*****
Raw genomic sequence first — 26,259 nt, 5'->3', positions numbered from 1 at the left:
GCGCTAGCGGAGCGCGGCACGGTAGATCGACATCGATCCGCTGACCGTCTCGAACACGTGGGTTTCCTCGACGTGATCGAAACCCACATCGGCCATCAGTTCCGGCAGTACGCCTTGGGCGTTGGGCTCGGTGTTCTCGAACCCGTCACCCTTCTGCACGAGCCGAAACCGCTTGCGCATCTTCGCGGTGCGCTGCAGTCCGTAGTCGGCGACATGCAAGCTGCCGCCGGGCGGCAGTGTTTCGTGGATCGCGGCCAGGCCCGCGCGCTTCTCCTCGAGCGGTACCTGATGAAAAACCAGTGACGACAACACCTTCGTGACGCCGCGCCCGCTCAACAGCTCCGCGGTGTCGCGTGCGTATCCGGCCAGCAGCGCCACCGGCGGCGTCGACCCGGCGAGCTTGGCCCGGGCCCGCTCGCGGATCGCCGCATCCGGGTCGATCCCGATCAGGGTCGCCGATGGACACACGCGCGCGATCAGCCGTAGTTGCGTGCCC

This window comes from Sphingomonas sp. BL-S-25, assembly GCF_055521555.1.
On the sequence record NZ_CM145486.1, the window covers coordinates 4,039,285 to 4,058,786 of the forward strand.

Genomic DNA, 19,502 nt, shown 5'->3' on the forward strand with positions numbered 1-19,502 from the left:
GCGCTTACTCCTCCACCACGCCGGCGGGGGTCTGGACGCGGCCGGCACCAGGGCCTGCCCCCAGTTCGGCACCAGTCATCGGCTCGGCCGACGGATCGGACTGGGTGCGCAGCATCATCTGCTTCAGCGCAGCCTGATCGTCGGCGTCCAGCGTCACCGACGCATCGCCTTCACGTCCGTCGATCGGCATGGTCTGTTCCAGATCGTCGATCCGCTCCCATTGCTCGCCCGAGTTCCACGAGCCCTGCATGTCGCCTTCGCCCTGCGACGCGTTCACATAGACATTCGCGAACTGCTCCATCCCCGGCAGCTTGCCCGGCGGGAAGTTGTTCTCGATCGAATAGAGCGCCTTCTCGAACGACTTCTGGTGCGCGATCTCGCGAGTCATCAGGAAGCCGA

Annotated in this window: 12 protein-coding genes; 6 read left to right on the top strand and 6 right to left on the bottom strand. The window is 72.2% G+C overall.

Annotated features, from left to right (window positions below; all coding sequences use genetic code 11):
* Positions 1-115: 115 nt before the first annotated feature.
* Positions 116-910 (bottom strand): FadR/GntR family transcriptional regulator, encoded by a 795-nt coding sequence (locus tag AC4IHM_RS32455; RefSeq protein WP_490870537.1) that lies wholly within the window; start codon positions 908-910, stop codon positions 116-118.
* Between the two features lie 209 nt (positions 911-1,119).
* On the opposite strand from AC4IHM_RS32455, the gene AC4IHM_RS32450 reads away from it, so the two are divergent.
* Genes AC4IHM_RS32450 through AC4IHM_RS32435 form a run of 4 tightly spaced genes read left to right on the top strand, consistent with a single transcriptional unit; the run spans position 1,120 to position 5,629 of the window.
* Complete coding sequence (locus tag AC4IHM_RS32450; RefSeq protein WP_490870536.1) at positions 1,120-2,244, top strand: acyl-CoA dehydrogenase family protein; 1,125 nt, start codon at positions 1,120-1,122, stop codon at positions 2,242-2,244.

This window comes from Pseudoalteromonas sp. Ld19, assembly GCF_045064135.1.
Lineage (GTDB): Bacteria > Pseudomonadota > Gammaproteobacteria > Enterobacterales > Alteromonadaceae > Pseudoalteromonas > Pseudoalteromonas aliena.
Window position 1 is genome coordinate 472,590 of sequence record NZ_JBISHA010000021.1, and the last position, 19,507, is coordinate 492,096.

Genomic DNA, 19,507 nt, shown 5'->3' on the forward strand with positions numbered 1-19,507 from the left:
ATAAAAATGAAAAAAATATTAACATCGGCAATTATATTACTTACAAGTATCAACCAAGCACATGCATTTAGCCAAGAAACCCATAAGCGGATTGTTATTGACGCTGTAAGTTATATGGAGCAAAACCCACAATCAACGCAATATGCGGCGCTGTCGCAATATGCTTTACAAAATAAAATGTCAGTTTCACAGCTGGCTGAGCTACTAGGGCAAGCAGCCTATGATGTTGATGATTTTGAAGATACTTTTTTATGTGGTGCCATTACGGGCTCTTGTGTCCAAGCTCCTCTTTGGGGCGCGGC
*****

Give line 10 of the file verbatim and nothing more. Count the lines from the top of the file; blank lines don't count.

* Positions 116-910 (bottom strand): FadR/GntR family transcriptional regulator, encoded by a 795-nt coding sequence (locus tag AC4IHM_RS32455; RefSeq protein WP_490870537.1) that lies wholly within the window; start codon positions 908-910, stop codon positions 116-118.